Mali's embattled coup leader Captain Amadou Sanogo has called for outside help as advancing Tuareg and Islamist fighters seized ground, including a key northern town, from overwhelmed soldiers.
The Mali army said early Saturday it had pulled its troops out of two towns in the country's northeast, hours after Tuareg separatist rebels forced them out of the strategic town of Kidal.
"We have strategically abandoned our positions in the towns of Ansogo and Bourem to reinforce our positions in Gao," the army said in a statement.
Gao is the largest town in northern Mali that remains under the control of Mali's new ruling junta.
The appeal from Sanogo came Friday as the week-old junta, already frozen out by its foreign allies, stares down possible economic sanctions from neighbouring countries, demanding a return to democracy, which could cripple the landlocked nation.
Angry at the old government's "incompetence" in dealing with the conflict, the renegade soldiers chased President Amadou Toumani Toure out of power on March 22, a move which prompted stiff rebukes from abroad.
"The rebels continue to attack our country and terrorise our people," coup leader Sanogo told journalists at the military barracks outside Bamako which have become the junta's headquarters.
"The situation is now critical, our army needs support from Mali's friends to save the civilian population and protect Mali's territorial integrity."
After heavy fighting, Tuareg separatist rebels and an allied armed Islamist group on Friday entered Kidal, 1,000 kilometres (620 miles) from the capital.
"The rebels are in charge, the army put up no resistance," after 48 hours of fighting, a teacher said on condition of anonymity.
A witness said looting followed the fall of Kidal.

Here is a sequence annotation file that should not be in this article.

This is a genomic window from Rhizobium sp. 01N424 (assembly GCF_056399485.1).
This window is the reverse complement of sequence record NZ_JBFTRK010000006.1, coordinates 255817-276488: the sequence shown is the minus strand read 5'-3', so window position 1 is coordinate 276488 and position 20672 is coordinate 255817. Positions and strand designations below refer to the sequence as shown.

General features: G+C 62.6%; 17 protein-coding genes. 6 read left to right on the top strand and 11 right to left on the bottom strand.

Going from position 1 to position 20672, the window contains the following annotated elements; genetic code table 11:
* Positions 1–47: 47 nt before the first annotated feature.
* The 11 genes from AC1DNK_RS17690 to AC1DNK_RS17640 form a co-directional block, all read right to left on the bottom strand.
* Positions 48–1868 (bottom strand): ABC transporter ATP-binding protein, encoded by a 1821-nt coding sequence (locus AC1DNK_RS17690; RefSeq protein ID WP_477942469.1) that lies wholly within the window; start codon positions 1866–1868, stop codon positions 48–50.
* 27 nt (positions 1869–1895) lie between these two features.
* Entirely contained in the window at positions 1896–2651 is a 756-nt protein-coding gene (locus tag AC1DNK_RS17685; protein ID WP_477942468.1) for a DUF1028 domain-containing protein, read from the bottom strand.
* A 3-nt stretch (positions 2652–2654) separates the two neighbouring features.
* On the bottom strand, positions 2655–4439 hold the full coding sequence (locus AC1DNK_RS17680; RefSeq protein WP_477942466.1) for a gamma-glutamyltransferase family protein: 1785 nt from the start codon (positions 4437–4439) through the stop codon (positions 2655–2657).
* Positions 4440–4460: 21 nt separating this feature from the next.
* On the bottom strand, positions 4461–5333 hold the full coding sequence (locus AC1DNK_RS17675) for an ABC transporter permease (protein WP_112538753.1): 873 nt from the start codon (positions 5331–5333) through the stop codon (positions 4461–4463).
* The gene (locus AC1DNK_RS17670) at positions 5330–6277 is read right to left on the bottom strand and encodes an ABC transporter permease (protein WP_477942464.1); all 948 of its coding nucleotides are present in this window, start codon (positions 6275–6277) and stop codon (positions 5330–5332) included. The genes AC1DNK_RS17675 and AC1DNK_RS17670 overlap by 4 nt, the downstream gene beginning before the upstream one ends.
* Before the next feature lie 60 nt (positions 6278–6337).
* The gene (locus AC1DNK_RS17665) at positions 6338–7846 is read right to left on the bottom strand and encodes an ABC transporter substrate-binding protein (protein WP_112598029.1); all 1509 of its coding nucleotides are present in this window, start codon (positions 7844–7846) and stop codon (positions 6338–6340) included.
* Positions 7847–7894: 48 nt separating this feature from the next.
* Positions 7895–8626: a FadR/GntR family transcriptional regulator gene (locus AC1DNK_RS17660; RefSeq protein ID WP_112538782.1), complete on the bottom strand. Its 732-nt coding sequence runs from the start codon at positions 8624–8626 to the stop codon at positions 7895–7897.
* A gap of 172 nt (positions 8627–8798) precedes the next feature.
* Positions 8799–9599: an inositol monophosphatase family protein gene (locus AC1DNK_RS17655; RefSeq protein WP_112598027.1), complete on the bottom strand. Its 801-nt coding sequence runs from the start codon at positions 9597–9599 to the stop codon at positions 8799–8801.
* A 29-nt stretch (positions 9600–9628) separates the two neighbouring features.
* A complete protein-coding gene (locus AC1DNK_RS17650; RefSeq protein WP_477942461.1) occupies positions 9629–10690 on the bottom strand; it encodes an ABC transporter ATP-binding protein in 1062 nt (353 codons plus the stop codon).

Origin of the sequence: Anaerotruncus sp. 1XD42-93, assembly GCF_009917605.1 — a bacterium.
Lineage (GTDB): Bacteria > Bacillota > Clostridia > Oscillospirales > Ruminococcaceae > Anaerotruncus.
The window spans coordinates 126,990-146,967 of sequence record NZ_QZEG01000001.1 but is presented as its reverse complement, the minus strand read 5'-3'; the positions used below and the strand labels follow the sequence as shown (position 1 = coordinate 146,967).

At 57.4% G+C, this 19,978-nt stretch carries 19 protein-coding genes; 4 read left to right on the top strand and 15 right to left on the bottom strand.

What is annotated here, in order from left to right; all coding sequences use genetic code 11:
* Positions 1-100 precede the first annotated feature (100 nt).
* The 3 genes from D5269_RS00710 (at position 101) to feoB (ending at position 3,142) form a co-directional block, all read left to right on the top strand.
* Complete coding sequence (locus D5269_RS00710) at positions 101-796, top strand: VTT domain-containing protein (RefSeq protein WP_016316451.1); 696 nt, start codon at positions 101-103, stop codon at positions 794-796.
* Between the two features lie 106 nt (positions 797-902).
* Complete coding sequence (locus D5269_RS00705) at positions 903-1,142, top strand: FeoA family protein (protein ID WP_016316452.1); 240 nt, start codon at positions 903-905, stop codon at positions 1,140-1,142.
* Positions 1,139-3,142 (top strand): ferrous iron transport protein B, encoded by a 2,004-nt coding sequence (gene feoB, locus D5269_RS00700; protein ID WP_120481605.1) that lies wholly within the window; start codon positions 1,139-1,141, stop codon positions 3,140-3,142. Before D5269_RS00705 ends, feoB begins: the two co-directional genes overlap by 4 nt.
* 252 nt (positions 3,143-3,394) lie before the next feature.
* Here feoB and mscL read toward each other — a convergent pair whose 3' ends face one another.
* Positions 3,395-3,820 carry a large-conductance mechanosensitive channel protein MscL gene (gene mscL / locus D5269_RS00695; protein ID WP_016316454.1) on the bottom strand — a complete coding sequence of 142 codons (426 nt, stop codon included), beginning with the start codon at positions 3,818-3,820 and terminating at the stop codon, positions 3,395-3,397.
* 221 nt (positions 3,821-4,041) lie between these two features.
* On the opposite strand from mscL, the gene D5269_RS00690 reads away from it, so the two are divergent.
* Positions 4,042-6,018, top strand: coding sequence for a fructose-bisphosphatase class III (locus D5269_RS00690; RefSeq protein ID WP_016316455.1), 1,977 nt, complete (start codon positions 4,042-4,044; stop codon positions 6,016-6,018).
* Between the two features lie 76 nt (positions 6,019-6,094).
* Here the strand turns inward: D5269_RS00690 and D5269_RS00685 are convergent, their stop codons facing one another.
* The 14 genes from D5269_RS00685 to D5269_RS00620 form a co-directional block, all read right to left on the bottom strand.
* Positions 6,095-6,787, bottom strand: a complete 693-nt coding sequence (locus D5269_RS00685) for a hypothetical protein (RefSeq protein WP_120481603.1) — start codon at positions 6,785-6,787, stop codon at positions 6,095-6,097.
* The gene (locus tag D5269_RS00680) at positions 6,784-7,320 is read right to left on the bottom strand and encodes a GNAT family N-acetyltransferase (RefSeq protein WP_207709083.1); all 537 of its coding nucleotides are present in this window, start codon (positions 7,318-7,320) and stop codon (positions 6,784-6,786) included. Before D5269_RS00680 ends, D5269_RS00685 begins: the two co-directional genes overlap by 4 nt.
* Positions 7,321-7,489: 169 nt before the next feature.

Malian troops were seen fleeing toward the larger city of Gao, home to a regional military base which is believed to be one of the rebel's next targets along with the fabled city of Timbuktu.
Sanogo, speaking on public television, said the new ruling junta would do everything "to assure the security of the people and property" in Kidal and was "preparing to return there."
On its website, the Azawad National Liberation Movement (MNLA)'s spokesman Bakaye Ag Hamed Ahamed said it would "continue the offensive against two other regional capitals to dislodge the Malian regime and its army."
Fighting alongside the MNLA were Islamists of the group Ansar Dine (Defenders of Faith, in Arabic) which has emerged on their flanks in recent weeks.
The relationship is ambiguous but Ansar Dine -- which aims to establish sharia, or Islamic law, in the region -- has appeared to take the lead under renowned Tuareg rebel Iyad Ag Ghaly.
Ag Ghaly -- who led Mali's second Tuareg rebellion since independence between 1990 and 1995, and has ties to Al-Qaeda's north African branch -- made a triumphant entrance in his native Kidal, witnesses said.
A civil servant in Kidal said Ag Ghaly entered the town in a convoy of vehicles flying "black flags with Arabic symbols on them."
The army camp there was partially burnt down and the governor, regional army commander and other local and army officials held, a local official said.
The MNLA in mid-January relaunched a decades-old fight for the independence of what the Tuareg consider their homeland in the vast desert north.
The poorly-equipped Malian army has proved no match for the desert warriors, boosted by the return of heavily-armed fighters from Libya.
The latest clashes came as Mali's coup leaders faced greater isolation. The 15-nation regional bloc, the Economic Community of West African States (ECOWAS), on Thursday threatened a "diplomatic and financial embargo" unless constitutional order is restored within 72 hours.
Regional leaders tightened the noose around the junta after scrapping a mediation mission in mid-air on Thursday when dozens of pro-coup demonstrators swarmed the runway at Bamako's airport, preventing them from landing.
The grouping has warned its regional troops are on standby.
ECOWAS is threatening to freeze Mali's account at the common central bank based in Dakar and close all its borders with the landlocked country which relies heavily on its neighbours for fuel imports and exports.
The European Union, the United States and other Western powers have suspended hundreds of millions of dollars of support for Mali -- except for emergency aid to drought-hit regions.
Washington, which has warned the region was becoming a new hub for Al Qaeda, on Friday supported ECOWAS' efforts to force the junta to step down but said it was "very concerned" by the latest Tuareg advances.
The Tuareg offensive has caused more than 200,000 people to flee their homes in the remote region that is also a hub for arms and drug trafficking.
The seizure of Kidal, the capital of the northeastern region bordering Niger and Algeria, is a huge prize for the rebels who have already taken the two other main towns of Tessalit and Aguelhok in the province.